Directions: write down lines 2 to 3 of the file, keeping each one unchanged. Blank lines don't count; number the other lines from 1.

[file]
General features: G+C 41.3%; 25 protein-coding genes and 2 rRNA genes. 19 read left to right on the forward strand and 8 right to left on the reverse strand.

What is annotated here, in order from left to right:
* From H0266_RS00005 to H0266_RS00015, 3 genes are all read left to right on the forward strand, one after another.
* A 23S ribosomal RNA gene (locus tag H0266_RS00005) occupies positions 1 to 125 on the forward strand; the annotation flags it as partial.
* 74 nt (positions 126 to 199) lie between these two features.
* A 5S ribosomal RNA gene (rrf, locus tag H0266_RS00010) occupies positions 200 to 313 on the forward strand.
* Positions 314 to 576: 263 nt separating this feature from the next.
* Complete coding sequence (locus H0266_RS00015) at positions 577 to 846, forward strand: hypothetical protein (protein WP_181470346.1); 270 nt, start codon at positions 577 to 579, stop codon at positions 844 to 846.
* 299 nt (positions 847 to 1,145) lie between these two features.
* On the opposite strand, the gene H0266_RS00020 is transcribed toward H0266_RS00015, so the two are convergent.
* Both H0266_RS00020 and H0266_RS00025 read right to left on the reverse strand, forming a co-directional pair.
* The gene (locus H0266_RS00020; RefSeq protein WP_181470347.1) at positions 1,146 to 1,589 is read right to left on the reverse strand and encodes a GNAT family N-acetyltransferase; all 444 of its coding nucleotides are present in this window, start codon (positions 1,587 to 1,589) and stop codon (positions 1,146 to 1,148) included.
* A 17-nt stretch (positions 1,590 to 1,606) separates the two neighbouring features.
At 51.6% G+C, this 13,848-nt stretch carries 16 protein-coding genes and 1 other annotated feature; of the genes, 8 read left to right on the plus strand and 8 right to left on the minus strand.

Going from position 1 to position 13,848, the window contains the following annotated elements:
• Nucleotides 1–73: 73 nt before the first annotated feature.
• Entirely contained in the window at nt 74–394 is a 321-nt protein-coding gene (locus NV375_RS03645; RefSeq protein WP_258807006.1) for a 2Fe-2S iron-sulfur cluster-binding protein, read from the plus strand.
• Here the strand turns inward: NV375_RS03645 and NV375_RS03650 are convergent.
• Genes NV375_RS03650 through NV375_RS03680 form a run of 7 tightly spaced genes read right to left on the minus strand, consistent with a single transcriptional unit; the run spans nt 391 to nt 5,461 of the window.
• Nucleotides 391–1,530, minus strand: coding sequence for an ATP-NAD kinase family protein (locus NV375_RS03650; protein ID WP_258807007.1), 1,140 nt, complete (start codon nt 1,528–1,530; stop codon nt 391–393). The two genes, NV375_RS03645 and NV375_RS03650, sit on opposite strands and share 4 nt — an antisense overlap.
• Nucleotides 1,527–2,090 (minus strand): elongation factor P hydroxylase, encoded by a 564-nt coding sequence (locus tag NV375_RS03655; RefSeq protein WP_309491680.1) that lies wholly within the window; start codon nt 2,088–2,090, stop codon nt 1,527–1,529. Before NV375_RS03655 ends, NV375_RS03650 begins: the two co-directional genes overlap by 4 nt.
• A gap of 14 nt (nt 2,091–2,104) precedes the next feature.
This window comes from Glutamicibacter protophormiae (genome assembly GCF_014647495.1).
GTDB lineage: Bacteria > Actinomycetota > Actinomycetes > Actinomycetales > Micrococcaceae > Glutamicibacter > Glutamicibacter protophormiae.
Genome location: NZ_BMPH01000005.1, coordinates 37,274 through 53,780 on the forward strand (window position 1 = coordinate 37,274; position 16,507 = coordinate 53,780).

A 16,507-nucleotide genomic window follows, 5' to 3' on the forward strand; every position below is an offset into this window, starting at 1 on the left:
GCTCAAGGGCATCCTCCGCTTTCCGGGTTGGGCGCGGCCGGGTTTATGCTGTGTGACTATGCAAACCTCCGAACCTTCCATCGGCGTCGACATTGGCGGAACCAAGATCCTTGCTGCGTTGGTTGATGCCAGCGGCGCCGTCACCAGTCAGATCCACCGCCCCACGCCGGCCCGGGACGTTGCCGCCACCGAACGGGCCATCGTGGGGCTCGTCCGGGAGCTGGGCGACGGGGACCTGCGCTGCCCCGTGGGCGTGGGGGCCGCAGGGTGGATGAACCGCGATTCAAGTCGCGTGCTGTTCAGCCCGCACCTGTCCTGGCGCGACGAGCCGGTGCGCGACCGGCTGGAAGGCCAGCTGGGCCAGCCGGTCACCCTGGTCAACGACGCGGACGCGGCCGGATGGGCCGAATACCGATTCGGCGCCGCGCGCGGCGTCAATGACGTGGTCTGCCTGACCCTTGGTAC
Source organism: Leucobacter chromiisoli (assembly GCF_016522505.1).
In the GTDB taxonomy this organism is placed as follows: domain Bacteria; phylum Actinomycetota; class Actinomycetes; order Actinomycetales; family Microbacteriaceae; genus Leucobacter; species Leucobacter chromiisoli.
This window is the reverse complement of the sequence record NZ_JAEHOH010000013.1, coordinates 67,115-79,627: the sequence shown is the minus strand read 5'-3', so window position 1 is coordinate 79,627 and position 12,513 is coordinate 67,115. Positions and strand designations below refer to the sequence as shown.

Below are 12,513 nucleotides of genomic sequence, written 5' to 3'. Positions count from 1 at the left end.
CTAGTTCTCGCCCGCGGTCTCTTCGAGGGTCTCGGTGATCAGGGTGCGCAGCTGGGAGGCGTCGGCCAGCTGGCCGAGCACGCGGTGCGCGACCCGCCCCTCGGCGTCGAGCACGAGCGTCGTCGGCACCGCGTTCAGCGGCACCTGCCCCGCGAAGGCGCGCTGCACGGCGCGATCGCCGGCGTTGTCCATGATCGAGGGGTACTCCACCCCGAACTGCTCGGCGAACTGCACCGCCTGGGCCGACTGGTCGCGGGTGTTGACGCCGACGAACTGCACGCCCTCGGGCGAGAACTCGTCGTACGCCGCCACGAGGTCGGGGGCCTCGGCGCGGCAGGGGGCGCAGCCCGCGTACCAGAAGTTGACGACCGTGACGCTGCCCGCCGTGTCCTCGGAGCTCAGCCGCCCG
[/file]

What is annotated here, in order from left to right:
* From H0266_RS00005 to H0266_RS00015, 3 genes are all read left to right on the forward strand, one after another.